Implementing the abbreviated version of the EPP was time-consuming, expensive, and yielded results in which neither the UD FASs nor the OEA had great confidence. Because of the potential bias from students self-selecting to take the standardized test, there was little assurance that the results could be generalized to the student population at UD. Also, since the EPP is a low-stakes test and the abbreviated version provides a less intensive examination of skill levels than the more expensive and much longer version (40 minutes for the abbreviated versus 120 minutes for the standard EPP), its results could not be validly extrapolated as a measure of UD students’ learning outcomes.

By contrast, using the VALUE rubrics allowed the creation of an assessment regimen that was far more closely attuned to the actual learning experiences of UD students. It was possible, for instance, to obtain authentic samples of students’ artifacts with minimal interruption to class time, and this model of data collection is readily expandable. An even more thorough representation of student work could be obtained, for example, through implementing e-portfolios with the first-year experience course: because this course is required for all UD students, faculty in charge of these courses could require that all freshmen students upload artifacts of their work so that a baseline measure could be obtained. A similar process could easily be implemented in senior capstone experience courses. Since almost all UD majors currently require a senior capstone experience, the artifact collection would be from the widest breadth of majors and consequently would allow the OEA comparative measures between first-year students’ and seniors’ Gen Ed competency levels. These methods of collecting student work would also eliminate the costs of enticing volunteers with candy and expensive prizes, and they would save time by eliminating recruitment sessions and time required to administer standardized tests.

The use of a rubric tool, with its ability to isolate criteria for each goal, provided more useful and actionable information than simple levels of proficiency on large nebulous skills such as CT. For example, when UD FASs evaluated critical thinking skills, they observed that students’ abilities to make assumptions and draw conclusions were their weakest skills. Results such as these allow the OEA to communicate to academic programs the need for students to be provided with further opportunities to develop this fundamental skill.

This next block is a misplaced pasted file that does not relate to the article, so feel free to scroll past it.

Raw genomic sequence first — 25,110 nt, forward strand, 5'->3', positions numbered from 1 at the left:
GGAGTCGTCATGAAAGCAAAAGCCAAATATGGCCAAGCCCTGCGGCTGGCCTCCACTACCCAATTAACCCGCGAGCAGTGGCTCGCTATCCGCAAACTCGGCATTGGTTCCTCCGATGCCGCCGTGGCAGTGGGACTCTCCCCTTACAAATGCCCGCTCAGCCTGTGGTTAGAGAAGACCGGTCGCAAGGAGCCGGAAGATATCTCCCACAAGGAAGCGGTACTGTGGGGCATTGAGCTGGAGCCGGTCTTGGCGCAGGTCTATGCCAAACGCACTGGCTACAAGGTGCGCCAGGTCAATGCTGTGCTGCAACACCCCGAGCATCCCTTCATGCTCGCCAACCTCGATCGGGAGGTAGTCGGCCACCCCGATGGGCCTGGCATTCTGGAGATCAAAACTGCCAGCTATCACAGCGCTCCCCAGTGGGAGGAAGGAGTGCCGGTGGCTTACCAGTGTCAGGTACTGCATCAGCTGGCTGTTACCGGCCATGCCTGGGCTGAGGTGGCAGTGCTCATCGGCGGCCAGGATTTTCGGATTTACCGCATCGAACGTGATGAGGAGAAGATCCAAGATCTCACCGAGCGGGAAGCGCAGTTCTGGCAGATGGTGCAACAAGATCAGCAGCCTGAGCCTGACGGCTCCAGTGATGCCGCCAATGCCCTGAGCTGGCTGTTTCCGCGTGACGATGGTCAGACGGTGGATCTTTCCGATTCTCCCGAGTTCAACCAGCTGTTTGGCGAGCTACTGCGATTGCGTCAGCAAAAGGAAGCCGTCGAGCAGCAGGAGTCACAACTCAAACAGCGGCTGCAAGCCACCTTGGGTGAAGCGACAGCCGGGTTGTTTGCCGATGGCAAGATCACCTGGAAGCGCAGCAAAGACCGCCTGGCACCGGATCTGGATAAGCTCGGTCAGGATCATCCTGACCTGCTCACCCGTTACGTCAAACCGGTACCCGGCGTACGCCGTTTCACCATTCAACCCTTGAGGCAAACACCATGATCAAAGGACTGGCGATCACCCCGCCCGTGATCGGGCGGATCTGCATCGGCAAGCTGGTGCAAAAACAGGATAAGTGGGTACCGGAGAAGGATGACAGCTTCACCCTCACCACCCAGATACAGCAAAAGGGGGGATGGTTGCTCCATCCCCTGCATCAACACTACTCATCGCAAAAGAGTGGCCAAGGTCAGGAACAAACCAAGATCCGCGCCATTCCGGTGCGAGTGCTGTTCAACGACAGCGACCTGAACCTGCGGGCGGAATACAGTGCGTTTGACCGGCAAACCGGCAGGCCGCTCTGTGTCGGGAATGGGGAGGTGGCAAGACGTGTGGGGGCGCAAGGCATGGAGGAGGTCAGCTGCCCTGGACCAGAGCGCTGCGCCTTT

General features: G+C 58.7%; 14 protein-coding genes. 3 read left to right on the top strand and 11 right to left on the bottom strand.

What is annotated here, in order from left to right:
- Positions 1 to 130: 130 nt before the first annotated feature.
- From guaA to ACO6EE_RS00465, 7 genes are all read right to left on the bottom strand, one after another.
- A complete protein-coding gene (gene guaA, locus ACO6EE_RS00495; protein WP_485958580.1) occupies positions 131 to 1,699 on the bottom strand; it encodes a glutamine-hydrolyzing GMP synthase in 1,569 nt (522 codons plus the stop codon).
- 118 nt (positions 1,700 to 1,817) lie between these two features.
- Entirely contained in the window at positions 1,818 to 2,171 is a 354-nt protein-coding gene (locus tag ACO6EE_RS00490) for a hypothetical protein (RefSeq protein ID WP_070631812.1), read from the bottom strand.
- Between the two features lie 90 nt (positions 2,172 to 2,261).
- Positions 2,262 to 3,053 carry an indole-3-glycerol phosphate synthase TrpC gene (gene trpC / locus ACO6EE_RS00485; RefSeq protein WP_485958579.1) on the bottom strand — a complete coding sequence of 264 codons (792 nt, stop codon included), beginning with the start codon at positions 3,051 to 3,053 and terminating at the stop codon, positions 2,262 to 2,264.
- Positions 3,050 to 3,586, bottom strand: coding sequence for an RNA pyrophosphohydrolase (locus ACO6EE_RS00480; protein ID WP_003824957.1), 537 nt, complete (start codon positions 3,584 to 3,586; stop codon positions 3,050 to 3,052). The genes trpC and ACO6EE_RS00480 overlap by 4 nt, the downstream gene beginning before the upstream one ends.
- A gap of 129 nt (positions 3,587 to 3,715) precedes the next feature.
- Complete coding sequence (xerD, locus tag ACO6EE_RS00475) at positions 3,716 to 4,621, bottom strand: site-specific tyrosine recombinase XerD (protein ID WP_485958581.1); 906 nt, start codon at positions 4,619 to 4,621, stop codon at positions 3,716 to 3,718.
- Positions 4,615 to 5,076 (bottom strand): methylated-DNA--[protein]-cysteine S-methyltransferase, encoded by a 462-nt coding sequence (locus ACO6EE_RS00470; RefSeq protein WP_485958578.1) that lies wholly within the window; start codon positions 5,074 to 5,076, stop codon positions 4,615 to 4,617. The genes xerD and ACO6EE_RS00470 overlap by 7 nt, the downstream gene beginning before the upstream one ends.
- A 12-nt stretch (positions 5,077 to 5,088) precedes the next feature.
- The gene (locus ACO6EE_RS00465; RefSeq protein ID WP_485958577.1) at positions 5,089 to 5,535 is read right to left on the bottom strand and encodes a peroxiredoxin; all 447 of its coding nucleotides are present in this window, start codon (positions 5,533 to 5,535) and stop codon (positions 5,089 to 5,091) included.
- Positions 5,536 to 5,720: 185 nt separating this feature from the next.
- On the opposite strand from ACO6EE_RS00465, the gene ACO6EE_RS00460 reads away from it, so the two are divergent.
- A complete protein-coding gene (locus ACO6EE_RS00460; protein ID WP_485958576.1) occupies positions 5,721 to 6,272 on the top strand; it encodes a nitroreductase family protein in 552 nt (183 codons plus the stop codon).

Good assessment should be cost effective and provide useful data with actionable results. By using adaptable VALUE rubrics and ensuring that the descriptors most closely match an institution’s skill definitions, student learning can be assessed in the most meaningful way. Students will complete graded assignments and these are most easily collected without an intrusion on class time. Students can be directed to upload assignments to a secure website where assessment faculty and staff can review authentic student work. A systematic assessment process that permits baseline data to be obtained for freshmen that can also be used to easily examine specific Gen Ed goals provides results that faculty can use to positively affect student learning outcomes. Therefore, as institutions continue to be pressured by external accreditation, they need to involve faculty in a cost-effective assessment process that allows them to connect assessment of Gen Ed to what is actually occurring in their courses and disseminate results to focus upon improving student learning. UD’s experience using the VALUE rubrics and a team of Faculty Assessment Scholars created just this kind of involvement and can serve as a model of collaboration between academic faculty and administrative offices engaged in the institutional work of measuring—and improving—student learning outcomes.

References

Beaupré, D., S. B Nathan, and A. Kaplan. 2002. “Testing Our Schools: A Guide for Parents.” http://www.pbs.org/wgbh/pages/frontline/shows/schools/etc/guide.html (accessed August 17, 2011).

Kish, L. 1965. Survey Sampling. New York: John Wiley & Sons.

Spirtos, M., P. O’Mahony, and J. Malone. 2011. “Interrater reliability of the Melbourne Assessment of Unilateral Upper Limb Function for Children with Hemiplegic Cerebal Palsy.”American Journal of Occupational Therapy, 65 (4): 378–383 http://ajot.aotapress.net/content/65/4/378.full (accessed August 15, 2011).

Stattools.net n.d. “IntraclassCorrelation for Parametric Data: Introduction and Explanation.” http://www.stattools.net/ICC_Exp.php (accessed August 15, 2011).

Yaffee, R. A. 1998. “Enhancement of Reliability Analysis: Application of Intraclass Correlations with SPSS/Windows v. 8” http://www.nyu.edu/its/statistics/Docs/intracls.html (accessed August 15, 2011).


Kathleen Langan Pusecker is the director of the Office of Educational Assessment; Manuel Roberto Torres is a research analyst in the Office of Educational Assessment; Iain Crawford is the acting chair of English and associate professor; Delphis Levia is an associate professor of geography; Donald Lehman is an associate professor of medical technology; Gordana Copic is a graduate student--all of the University of Delaware.